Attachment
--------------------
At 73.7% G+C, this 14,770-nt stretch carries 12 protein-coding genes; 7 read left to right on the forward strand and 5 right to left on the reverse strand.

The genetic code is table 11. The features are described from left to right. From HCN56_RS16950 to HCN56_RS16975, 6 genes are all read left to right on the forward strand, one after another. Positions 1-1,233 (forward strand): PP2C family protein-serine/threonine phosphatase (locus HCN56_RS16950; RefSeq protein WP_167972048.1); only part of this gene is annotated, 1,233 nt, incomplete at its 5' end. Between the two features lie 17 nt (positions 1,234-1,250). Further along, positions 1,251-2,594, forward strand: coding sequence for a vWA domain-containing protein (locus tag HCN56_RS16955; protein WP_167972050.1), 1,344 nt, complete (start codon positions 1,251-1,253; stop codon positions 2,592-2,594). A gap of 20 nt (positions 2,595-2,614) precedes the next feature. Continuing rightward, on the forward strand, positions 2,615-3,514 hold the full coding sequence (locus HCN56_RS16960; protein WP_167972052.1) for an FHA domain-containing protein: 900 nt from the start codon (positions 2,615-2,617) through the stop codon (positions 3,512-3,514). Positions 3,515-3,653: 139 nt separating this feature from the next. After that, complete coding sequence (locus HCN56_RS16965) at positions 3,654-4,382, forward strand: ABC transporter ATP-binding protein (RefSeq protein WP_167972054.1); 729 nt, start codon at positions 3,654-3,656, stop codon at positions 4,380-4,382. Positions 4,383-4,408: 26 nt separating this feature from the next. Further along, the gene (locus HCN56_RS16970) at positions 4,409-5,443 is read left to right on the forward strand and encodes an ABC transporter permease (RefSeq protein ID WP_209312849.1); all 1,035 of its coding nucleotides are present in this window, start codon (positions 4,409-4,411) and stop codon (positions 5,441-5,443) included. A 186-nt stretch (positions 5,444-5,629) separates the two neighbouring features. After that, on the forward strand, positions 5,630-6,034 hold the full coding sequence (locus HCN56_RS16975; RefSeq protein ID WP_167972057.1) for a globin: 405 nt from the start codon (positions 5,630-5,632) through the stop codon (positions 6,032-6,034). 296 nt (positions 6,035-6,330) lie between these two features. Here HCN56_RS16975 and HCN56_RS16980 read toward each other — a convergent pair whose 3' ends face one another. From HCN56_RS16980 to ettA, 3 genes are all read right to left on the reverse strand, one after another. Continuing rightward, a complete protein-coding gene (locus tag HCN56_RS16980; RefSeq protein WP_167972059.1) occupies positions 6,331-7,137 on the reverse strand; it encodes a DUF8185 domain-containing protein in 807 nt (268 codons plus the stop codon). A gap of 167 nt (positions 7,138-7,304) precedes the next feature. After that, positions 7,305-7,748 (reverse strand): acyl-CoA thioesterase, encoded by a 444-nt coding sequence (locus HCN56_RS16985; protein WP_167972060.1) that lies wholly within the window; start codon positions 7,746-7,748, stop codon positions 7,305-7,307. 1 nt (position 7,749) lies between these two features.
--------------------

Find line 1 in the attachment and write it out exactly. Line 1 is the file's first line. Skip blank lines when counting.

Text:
At 73.7% G+C, this 14,770-nt stretch carries 12 protein-coding genes; 7 read left to right on the forward strand and 5 right to left on the reverse strand.